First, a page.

The Editorial Complaints Unit then considered the complaint. It said that the context of Family Guy was such that the relationship between aspects of the real world and their portrayal in the series was so distant that it was more a case of fantastical
allusion than portrayal.
In relation to a dog being made to chew a cross, the ECU said that this was an example of an absurd premise that a dog could be converted to Christianity by using a cross as a stick to be retrieved and that in itself rested on the more fundamentally
absurd premise that a dog might be capable of conversion to Christianity when it professed itself an atheist.
In relation to the scene in which the complainant said that Christ was about to commit rape, the ECU said that the scene was capable of more than one interpretation. It could not be said with certainly that Christ was about to commit rape, although it
was clear his intentions were not honourable.
Finally, in relation to the scene where Christians were portrayed as burning books on logic, the ECU said that this was hyperbolically exaggerated.
The ECU therefore did not uphold any aspect of the complaint.
Appeal to the BBC Trust
The complainant escalated his complaint to the BBC Trust, saying that he understood Family Guy was an animated cartoon but nonetheless the three elements referred to in his complaint were offensive because of the fact that they were scripted and
The Editorial Standards Committee noted that the relevant guidelines on Harm and Offence and Religion both allow for editorial justification and audience expectations to be taken into consideration. The Committee noted the background to the series and
this episode in particular which had been provided by the ECU and the Head of Editorial Standards. The Committee agreed that, given the context of the programme and the likely expectations of regular viewers of Family Guy and BBC Three viewers in
general, there was sufficient evidence to show that any risk of offence was editorially justified.
While the Committee was sorry that the complainant had been offended by the programme, it agreed that there was not a reasonable prospect of success for this complaint on appeal.
The Committee therefore decided this appeal did not qualify to proceed for consideration.
A Family Guy Episode at Center of Boston Marathon Conspiracy Theory has been pulled from the Web by Fox.
It all started when some heartless troll saw fit to combine two disparate parts from a single episode of Family Guy to make it appear as through Peter is using a cellphone to remotely detonate two explosive devices, thereby securing his victory in the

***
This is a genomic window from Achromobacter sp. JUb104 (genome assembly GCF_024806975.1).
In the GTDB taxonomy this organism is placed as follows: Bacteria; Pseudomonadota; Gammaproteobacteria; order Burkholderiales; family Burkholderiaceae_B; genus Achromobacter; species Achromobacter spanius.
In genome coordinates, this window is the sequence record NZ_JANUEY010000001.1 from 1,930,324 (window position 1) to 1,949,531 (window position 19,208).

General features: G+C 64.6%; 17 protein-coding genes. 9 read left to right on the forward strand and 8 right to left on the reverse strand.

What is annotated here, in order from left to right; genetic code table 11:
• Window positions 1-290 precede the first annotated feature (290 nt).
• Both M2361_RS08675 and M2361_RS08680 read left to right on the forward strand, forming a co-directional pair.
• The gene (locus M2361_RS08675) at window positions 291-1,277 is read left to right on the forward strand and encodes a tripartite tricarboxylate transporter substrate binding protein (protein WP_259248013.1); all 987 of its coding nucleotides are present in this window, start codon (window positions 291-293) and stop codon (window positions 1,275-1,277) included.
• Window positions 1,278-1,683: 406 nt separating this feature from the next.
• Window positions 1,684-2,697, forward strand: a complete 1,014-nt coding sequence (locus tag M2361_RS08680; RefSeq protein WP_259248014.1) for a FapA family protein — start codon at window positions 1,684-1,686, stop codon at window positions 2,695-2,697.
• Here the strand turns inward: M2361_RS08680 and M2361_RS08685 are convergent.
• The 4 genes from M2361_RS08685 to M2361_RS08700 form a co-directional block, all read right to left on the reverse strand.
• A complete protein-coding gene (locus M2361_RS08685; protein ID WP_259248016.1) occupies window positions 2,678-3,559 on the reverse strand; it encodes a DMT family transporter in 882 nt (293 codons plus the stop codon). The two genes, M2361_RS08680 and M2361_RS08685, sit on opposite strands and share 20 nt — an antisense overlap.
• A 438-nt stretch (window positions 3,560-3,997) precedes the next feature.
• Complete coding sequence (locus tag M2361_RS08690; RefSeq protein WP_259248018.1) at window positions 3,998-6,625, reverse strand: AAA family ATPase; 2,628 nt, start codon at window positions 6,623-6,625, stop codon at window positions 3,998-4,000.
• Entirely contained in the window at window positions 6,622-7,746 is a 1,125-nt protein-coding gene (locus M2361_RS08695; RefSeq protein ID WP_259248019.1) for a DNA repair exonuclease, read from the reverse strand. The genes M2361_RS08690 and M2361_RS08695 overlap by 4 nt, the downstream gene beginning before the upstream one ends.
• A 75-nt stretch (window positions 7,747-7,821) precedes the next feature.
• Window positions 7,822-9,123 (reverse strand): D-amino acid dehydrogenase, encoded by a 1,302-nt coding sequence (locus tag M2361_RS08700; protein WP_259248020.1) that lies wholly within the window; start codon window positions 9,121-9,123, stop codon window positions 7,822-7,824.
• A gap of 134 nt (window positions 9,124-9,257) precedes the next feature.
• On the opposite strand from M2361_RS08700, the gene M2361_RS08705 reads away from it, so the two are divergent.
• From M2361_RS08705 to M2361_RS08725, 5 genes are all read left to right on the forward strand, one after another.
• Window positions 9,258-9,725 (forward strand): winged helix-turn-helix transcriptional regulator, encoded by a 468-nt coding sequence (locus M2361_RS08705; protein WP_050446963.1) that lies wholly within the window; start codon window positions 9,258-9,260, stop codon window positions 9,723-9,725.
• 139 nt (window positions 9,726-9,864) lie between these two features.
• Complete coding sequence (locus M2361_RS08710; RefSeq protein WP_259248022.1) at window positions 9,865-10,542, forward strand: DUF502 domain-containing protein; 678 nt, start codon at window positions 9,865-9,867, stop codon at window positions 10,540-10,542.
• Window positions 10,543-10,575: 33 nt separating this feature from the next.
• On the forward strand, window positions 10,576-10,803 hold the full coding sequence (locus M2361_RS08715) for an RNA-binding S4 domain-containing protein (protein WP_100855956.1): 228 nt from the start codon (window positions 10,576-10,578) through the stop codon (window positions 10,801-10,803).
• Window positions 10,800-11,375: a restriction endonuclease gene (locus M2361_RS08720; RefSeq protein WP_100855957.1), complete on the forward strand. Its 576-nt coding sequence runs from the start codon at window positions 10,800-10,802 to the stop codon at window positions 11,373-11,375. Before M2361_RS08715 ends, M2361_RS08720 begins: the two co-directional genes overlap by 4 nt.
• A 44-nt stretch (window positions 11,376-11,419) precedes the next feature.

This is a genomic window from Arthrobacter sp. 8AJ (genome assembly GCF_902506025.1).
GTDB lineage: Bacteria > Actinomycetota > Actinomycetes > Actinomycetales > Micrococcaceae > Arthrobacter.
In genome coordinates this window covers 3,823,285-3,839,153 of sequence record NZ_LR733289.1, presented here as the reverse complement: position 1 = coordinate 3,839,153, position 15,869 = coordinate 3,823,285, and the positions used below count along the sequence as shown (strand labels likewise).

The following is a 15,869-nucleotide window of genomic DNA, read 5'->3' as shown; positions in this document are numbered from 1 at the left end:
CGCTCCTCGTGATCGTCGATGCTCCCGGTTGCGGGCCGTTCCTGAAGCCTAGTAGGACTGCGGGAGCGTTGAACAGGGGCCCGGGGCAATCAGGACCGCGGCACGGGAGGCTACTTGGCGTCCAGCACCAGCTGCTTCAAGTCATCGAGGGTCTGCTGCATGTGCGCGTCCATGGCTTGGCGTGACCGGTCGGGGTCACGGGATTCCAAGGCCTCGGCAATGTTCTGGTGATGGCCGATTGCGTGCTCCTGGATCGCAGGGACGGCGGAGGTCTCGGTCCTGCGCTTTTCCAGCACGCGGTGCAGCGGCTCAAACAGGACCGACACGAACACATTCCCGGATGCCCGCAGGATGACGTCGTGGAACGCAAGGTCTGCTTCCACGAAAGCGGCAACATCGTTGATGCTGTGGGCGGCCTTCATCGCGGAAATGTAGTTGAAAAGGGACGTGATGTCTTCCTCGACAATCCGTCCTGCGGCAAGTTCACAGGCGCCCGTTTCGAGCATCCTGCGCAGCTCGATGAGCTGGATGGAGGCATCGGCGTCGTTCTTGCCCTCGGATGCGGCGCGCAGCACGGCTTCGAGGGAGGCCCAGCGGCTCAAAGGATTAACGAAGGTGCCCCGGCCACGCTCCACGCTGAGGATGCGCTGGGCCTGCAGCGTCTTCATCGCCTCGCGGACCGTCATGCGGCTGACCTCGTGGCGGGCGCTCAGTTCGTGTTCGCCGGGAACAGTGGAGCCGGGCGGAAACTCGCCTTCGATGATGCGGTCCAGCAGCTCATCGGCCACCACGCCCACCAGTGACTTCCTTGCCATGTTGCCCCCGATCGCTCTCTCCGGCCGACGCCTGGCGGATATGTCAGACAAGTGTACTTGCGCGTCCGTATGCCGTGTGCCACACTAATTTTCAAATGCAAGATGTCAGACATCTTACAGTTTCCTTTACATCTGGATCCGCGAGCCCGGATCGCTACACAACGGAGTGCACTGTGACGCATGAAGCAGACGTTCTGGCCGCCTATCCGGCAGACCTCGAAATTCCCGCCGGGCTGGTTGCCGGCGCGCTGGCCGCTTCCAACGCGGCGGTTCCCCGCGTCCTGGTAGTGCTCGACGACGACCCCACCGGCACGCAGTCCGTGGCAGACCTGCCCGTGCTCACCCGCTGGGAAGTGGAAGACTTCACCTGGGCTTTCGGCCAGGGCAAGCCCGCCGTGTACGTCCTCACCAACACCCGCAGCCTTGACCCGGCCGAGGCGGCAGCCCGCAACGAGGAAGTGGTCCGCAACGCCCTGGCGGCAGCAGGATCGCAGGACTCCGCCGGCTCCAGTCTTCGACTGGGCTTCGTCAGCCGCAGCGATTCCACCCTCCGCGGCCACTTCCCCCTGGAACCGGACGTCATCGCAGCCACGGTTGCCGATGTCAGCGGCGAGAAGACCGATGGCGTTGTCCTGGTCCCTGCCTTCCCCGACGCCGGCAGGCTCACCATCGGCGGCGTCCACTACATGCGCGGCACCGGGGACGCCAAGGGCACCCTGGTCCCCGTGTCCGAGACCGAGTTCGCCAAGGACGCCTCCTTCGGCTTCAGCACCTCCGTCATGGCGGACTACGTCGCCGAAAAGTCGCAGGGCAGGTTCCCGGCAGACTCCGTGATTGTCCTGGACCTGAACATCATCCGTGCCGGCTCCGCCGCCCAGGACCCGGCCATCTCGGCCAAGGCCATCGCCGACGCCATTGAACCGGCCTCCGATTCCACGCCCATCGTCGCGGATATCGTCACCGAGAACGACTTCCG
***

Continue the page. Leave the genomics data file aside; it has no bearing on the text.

Boston Marathon. In actuality, the two scenes occur many minutes apart from each other and belong to two unrelated gags.
Alex Jones, never one to bother with facts that get in the way of his conspiratorial ravings, presented the doctored clip to his readers as proof that the media knew in advance about the government's plans to bomb the Boston Marathon in order to generate
a convenient excuse to take our civil liberties and promote homeland security.
But now it seems that someone is going to great lengths to censor the episode and remove it from the internet. The Episode is Turban Cowboy , Season 11 Episode 15.
US morality campaigners have called for the censorship of a family Guy episode:
It is a violation of Federal Law for broadcasters to air indecent material on the publicly-owned airwaves when children are likely to be in the viewing audience.
Yet that is EXACTLY what the Fox Broadcast Network (not to be confused with Fox News) did this past Sunday, November 10th, with its most recent episode of Family Guy.
The network brags to its advertisers that Family Guy is #1 with Teens ...and because it is a cartoon, the show is watched by tens of thousands of young children every week.
What were children exposed to on Sunday's episode of Family Guy? Unbelievably vile sexual content -- including jokes about child molestation, exploitation, rape, and the sexualized use of food and the perverse internal defrosting of frozen
Beyond the repugnant sexual content, the overall theme of the episode is that it is humorous for a boy to bully and beat up a girl.
This episode aired at 9:00 p.m. ET/PT -- only 8 p.m. in the Central/Mountain time zones.
The moralists of the Parents Television Council are up-in-arms about the jokes in an episode of Family Guy.
In the episode, Quagmire sleeps with what he believes to be a 23-year-old female who ends up actually being 15. A whole slew of situations occur up to the point where Quagmire ends up in court, and his mother gives the judge a fellatio in order to save
her son from jail time.
The Hollywood Reporter got a hold of a statement from the Parents Television Council:
We believe that Family Guy 's description of this explicit sexual terminology violates the broadcast indecency law. And we believe that joking about statutory rape, as Family Guy did throughout this episode, exceeds contemporary community standards of
decency for the broadcast medium. As such, we urge our members, as well as other Americans who agree that the broadcast was legally indecent, to file formal indecency complaints with the FCC.
Sexual assault is an increasingly troubling problem across America. Joking about child rape on TV shows and using such patently offensive sexual dialogue -- especially when they air at such an early hour and when they attract such a young viewing
audience -- is a gross violation of a broadcast licensee's public interest obligation.